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New Zealand's First Refugees: Pahiatua's Polish Children

My family's journey

page 185

My family's journey

When I was six, my mother died after the birth of our baby sister Lusia. It was a very cold winter in 1940 and the country was at war. I remember how we cried all the time and missed our mother. Then on 10 February 1940, only eight days after her funeral, the Soviet militia burst into our farmhouse at 2am, searched my father for any weapons, and ordered him to pack his children and take whatever clothes and food we could take with us.

We were taken in that severe winter night to the nearest railway station, which was close to the Russian border. There we were loaded – shoved and pushed – into cattle cars and taken north to Siberia. There were thousands of people on this train, one of the many from eastern Poland, in this first ruthless deportation of the Polish citizens from their country.

Women tried desperately to help crying children and our baby sister was fed by other breastfeeding mothers or given boiled water, which was shared when guards allowed us to collect it at various stops on the journey. But the baby died soon after we arrived in the remote mountain place past the Ural Mountains. Many died on this journey… the constant travel for three weeks!

I remember that our father worked, like all other men and young people, in the mine. My sister Stanislawa, then 14, worked unloading the trolleys of copper ore on the surface. If people didn't work they were not given bread rations either for themselves or their families. My eldest sister Misia was a housekeeper. Maria, 12, was a nanny in a Russian family and the two youngest, myself and my brother Kazimierz, had to go to a Russian school.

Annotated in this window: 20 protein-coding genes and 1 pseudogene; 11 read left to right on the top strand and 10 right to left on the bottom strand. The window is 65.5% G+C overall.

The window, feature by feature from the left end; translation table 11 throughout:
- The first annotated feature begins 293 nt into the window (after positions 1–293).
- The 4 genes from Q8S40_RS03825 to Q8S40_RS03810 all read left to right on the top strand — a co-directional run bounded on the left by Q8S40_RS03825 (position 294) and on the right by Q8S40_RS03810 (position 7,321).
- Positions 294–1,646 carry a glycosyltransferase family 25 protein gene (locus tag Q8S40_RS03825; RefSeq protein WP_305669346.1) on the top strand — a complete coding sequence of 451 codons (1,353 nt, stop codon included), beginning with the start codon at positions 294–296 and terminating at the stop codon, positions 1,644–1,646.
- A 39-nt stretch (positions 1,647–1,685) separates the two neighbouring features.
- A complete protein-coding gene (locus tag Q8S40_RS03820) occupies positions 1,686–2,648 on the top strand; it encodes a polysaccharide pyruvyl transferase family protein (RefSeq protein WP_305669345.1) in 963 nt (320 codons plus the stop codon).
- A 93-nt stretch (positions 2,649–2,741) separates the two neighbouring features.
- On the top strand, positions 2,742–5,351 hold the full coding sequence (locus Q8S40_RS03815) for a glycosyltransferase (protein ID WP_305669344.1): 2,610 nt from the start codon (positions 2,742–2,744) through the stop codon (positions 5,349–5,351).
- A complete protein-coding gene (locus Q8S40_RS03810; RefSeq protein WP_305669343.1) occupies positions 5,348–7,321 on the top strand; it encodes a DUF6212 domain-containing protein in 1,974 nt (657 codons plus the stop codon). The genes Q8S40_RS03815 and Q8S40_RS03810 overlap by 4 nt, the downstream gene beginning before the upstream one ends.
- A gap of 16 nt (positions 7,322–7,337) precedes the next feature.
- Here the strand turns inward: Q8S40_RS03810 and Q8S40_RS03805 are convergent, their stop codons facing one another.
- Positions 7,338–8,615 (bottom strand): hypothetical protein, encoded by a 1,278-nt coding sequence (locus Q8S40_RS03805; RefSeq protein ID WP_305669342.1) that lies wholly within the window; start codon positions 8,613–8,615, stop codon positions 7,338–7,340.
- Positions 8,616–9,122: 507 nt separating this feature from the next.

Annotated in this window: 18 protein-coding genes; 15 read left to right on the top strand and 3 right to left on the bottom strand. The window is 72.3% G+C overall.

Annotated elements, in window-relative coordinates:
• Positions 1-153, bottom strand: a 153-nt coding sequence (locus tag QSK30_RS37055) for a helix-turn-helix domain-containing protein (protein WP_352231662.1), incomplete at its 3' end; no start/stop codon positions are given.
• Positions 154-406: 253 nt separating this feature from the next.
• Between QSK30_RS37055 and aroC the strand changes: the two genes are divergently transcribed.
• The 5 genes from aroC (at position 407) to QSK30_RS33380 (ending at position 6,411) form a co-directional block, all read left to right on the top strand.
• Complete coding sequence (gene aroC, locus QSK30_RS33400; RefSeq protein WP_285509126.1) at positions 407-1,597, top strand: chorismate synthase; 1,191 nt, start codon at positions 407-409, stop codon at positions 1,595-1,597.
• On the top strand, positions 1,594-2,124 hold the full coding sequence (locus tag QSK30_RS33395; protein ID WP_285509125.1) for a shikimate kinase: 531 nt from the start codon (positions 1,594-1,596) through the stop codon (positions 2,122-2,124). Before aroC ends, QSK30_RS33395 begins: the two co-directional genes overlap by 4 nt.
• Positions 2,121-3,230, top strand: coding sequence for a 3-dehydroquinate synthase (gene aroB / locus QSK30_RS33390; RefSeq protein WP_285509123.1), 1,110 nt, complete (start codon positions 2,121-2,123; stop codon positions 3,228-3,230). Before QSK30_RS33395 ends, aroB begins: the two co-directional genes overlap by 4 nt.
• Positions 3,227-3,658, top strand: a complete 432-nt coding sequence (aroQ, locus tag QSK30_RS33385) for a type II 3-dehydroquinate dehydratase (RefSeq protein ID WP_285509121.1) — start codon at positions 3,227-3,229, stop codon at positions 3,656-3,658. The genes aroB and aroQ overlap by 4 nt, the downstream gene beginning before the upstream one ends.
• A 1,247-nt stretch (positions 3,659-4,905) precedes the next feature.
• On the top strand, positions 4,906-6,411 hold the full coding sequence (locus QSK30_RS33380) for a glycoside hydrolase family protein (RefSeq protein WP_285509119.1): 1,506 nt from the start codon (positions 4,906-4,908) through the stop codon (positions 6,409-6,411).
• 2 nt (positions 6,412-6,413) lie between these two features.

We often went to the markets to sell whatever we could spare to buy food. We walked miles to potato fields at harvest time to glean some after the big combines had left. Then we would enjoy feasting on potato and onion soup, potato pancakes and hot potatoes with salt. There was no guarantee of salt, sugar or food necessities in local stores and supplies would be disrupted, especially when Russia was invaded by its former ally the Germans.

We were then freed and made our way south, eventually arriving in Iran. Half starved, ragged and ill, the women and children saw that sticking to General Anders' newly formed Polish army in Russia was their only chance of survival.

General Anders bravely decided, against Stalin's preferences, to take as many civilians as possible with the Polish army being evacuated through the Caspian page 186Sea to Iran. The fishing boats were overloaded and it was standing room only. Dead bodies were thrown overboard. It was a similar situation earlier when we travelled to Kazakhstan to be near the Polish army where we were looking for our father who had already joined it. We crossed on primitive boats on the mighty and freezing Amu Daria River in Uzbekistan. Many died on that short journey, especially children, and their bodies were thrown into the river.